Inside Patagonia’s Content Machine

Patagonia isn’t like other brands. Its eccentric founder, Yvon Chouinard, and the company’s shocking marketing campaigns, which have gone as far as telling people not to buy its products because of their impact on the environment, proves that Patagonia isn’t about following the norm.   

Patagonia has long gone its own way in marketing its products. Before “brands as publishers” was a catchphrase, Patagonia dedicated 50 percent of the pages in its print catalogs to product-free, long-form essays.

And with the advent of the Internet, Patagonia has been busy adapting its idiosyncratic approach to the digital world. In 2005, it started “The Cleanest Line,” a blog that focuses on sports and environmental issues that resonate with its outdoor enthusiast customers, on It is now adapting this approach to the world of shareable content, making a big splash on Tumblr, where it operates blogs on climbing, fly fishing, skiing and snowboarding, surfing and trail running. Athletes from each sport create content. Right now, climbers in South America are feeding photos to “The Cleanest Line” and Tumblr.

“Our content stays away from the hard sell,” said Bill Boland, Patagonia’s digital creative director. “But we are finding that our customers are interested in talking about our products. Even with the climbers out at Patagonia, customers want to know what gear they are wearing, what works for them and what does not, so that is something we are looking into for the future.”

Many brands feel like they are faced with a dilemma: They can either make great content or try to sell products. Boland doesn’t see it that way. He sees great content and conversations around products as something that naturally occurs, without the need for marketers to be so heavy-handed.

Patagonia is unique too in its willingness to take a stand. Jonah Peretti, CEO of BuzzFeed, has said that many brands struggle in content because they lack a point of view. That’s clearly not the case with Patagonia. In fact, it’s willing to take political stances, something the overwhelming majority of brands would run from as fast as their feet could take them.

A recent campaign, “I Vote for the Environment,” asked customers to register to vote and learn about candidates’ environmental records. The point was to sway its customers’ voting toward the most environmentally minded candidates. The brand promoted the hashtag #becauseilove and encouraged people to tweet why and how they are voting for the environment. To support the effort, Patagonia had photo booths in its stores where people could take a photo holding up a sign explaining why and how they are voting for the environment, and the photos were shared on Twitter. About 110,000 consumers registered to vote as a result of this campaign. Also, there were nearly 9,000 #becauseilove tweets, almost 4,000 people took pictures in Patagonia stores and shared them on Twitter, and the effort garnered almost 12 million total impressions.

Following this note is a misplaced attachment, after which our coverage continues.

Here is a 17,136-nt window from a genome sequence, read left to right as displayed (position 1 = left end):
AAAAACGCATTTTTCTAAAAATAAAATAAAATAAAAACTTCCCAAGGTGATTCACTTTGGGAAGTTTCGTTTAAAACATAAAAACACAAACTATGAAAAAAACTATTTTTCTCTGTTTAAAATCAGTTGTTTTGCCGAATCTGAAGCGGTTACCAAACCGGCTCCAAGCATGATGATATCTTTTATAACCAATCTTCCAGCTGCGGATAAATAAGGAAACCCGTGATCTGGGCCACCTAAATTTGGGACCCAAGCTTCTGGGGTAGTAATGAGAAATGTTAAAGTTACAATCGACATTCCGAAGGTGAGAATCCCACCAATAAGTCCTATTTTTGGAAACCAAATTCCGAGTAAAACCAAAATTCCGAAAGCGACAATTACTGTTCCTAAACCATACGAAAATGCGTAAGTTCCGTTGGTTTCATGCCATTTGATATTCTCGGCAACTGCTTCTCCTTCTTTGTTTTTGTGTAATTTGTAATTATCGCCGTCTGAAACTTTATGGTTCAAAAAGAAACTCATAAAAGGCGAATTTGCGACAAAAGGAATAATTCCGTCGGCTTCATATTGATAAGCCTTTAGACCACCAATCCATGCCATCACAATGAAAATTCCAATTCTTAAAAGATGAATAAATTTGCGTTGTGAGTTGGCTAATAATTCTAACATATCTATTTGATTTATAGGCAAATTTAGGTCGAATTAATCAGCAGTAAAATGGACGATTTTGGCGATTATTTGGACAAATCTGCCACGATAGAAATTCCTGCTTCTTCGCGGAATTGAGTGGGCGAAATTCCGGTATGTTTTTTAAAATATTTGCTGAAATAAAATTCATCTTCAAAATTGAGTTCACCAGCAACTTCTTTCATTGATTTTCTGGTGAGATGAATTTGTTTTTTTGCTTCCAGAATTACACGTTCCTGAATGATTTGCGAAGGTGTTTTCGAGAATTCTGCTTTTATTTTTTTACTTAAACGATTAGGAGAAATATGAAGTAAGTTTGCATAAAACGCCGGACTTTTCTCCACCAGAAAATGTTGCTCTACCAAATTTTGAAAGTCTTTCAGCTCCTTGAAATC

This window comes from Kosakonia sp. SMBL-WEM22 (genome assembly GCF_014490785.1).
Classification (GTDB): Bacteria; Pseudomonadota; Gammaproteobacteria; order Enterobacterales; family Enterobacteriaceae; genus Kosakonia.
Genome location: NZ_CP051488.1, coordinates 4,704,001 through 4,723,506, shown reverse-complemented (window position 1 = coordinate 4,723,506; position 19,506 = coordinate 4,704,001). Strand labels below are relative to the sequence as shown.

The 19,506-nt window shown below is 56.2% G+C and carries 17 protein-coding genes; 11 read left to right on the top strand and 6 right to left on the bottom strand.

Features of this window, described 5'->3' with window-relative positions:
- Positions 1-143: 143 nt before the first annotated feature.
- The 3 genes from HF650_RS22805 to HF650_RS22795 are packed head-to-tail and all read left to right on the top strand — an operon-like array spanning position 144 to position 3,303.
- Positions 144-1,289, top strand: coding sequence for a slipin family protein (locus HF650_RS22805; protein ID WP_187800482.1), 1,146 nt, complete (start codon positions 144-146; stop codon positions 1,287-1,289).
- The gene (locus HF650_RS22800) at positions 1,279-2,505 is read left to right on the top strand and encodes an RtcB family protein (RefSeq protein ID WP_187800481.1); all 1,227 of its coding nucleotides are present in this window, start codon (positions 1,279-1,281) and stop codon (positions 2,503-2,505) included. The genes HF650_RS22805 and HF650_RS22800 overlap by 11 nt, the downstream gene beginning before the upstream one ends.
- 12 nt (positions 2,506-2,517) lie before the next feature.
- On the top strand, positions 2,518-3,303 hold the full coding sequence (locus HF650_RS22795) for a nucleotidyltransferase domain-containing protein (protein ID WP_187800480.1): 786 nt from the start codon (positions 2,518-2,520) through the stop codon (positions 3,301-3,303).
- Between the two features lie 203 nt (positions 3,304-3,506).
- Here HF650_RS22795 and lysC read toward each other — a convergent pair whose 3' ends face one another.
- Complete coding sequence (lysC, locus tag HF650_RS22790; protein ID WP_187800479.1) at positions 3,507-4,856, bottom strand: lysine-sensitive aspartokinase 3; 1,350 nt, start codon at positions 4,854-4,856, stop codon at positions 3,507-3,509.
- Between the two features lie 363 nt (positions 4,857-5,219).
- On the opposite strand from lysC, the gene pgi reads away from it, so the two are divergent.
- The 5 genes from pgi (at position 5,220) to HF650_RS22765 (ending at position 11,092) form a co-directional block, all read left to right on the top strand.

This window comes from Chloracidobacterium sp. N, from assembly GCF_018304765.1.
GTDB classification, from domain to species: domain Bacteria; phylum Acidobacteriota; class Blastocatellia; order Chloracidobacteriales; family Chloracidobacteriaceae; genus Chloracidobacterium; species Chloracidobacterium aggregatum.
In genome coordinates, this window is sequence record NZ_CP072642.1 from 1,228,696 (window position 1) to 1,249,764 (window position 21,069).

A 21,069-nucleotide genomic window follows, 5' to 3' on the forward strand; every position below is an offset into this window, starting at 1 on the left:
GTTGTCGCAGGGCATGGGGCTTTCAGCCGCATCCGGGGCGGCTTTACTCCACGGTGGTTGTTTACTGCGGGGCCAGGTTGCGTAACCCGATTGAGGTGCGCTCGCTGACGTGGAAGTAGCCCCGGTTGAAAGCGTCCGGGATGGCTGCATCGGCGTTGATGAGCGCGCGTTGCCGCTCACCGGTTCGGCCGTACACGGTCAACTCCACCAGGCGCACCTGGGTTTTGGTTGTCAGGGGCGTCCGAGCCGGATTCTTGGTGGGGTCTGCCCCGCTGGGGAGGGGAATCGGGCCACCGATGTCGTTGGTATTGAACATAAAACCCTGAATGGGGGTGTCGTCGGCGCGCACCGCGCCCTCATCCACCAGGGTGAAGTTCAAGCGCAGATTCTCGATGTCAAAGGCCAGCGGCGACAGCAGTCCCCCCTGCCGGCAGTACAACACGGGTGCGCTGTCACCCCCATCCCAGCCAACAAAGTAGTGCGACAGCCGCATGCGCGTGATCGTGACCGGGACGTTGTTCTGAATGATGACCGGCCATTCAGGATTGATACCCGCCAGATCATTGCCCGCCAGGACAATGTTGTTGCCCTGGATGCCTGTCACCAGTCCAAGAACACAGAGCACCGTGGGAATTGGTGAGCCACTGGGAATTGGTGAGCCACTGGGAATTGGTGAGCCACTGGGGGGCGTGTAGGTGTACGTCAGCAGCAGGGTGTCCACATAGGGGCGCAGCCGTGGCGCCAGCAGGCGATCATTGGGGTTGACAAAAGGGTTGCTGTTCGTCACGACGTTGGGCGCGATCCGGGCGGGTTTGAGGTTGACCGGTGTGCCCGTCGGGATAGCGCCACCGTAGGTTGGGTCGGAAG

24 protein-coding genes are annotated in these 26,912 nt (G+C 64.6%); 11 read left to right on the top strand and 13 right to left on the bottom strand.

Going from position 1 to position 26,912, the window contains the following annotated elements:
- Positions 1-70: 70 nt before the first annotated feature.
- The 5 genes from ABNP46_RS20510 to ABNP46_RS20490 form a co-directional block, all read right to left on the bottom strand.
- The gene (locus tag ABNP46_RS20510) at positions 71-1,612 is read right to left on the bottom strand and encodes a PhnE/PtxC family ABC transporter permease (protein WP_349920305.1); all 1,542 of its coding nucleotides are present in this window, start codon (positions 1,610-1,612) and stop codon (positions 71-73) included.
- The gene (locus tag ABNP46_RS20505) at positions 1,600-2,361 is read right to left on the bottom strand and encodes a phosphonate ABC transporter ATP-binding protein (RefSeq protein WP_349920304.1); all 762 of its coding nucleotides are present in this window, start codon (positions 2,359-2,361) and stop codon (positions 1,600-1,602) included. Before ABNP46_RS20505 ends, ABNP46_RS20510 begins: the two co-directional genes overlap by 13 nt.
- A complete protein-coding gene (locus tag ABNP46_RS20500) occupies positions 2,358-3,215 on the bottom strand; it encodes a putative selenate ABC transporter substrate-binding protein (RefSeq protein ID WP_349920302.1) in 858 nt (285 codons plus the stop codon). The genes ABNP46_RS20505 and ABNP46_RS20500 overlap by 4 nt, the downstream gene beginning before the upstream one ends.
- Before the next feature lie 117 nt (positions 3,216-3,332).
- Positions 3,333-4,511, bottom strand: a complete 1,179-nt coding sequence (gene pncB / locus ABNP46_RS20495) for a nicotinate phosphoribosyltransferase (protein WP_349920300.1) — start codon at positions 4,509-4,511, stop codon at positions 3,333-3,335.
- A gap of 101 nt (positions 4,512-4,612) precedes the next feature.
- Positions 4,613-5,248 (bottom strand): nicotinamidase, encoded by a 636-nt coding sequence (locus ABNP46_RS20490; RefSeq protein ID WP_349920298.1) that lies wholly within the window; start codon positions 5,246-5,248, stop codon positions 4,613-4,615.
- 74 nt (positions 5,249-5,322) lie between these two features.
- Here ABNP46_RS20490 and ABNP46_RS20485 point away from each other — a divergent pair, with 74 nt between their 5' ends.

“At this point, I do feel like we’ve got our content strategy figured out,” said Boland. “We’re just trying to figure out operationally how we should be going about planning our content strategy. Currently, it’s very organic, and I’d like for it to get to a point where it’s more formalized, much like a newsroom is run. This way we know what’s coming, and we could even put together an editorial calendar. We need more structure.”

To do that, Boland has a team of 10. There are developers, designers and an editor in chief. He’s currently looking to hire a social media manager. Patagonia does not rely on outside agencies for any of its marketing, another unique aspect of its approach. “By doing things ourselves, we are just removing the layers,” Boland said.

Patagonia also thumbs its nose at the current obsession with analytics. Boland thinks that if you allow the metrics to be your only guide, you’re setting yourself up for disaster. Instead, he preaches the long view.

“Proving ROI isn’t a big challenge,” he said. “Our biggest challenge is that we have more content than we could possibly publish, which makes it hard to figure out what gets in and what does not.”

But it does let metrics point it in new directions for its content. It noticed customers speaking quite a bit about the old Patagonia gear that’s still usable. This is obviously a big part of the brand’s message, so it made a new Tumblr to capture customer stories about their old gear. The most recent post comes from Catherine Cullinane from Kelly, Wyo., who bought a Patagonia fleece in 1981 and is still making use of it.

“Going forward, we’ll be focusing on becoming more efficient in communicating with people in real time,” Boland said. “It gives you a better sense of what customers want and the types of conversation they are willing to have.”

 Image via Shutterstock

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